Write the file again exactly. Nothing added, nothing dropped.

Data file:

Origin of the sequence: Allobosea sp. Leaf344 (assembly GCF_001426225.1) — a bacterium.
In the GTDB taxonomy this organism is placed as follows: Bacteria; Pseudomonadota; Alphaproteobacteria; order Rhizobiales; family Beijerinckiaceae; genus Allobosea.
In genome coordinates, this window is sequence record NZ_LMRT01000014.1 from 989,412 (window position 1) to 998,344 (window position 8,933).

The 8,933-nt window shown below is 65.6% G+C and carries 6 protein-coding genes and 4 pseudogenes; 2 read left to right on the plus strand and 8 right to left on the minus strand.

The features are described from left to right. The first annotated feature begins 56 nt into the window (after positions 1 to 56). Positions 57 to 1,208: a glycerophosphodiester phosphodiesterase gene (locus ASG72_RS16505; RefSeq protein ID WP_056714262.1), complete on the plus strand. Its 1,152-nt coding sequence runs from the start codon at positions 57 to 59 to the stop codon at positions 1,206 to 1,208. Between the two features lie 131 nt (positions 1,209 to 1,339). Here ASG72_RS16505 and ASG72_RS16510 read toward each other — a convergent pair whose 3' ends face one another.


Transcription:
Origin of the sequence: Allobosea sp. Leaf344 (assembly GCF_001426225.1) — a bacterium.
In the GTDB taxonomy this organism is placed as follows: Bacteria; Pseudomonadota; Alphaproteobacteria; order Rhizobiales; family Beijerinckiaceae; genus Allobosea.
In genome coordinates, this window is sequence record NZ_LMRT01000014.1 from 989,412 (window position 1) to 998,344 (window position 8,933).

The 8,933-nt window shown below is 65.6% G+C and carries 6 protein-coding genes and 4 pseudogenes; 2 read left to right on the plus strand and 8 right to left on the minus strand.

The features are described from left to right. The first annotated feature begins 56 nt into the window (after positions 1 to 56). Positions 57 to 1,208: a glycerophosphodiester phosphodiesterase gene (locus ASG72_RS16505; RefSeq protein ID WP_056714262.1), complete on the plus strand. Its 1,152-nt coding sequence runs from the start codon at positions 57 to 59 to the stop codon at positions 1,206 to 1,208. Between the two features lie 131 nt (positions 1,209 to 1,339). Here ASG72_RS16505 and ASG72_RS16510 read toward each other — a convergent pair whose 3' ends face one another.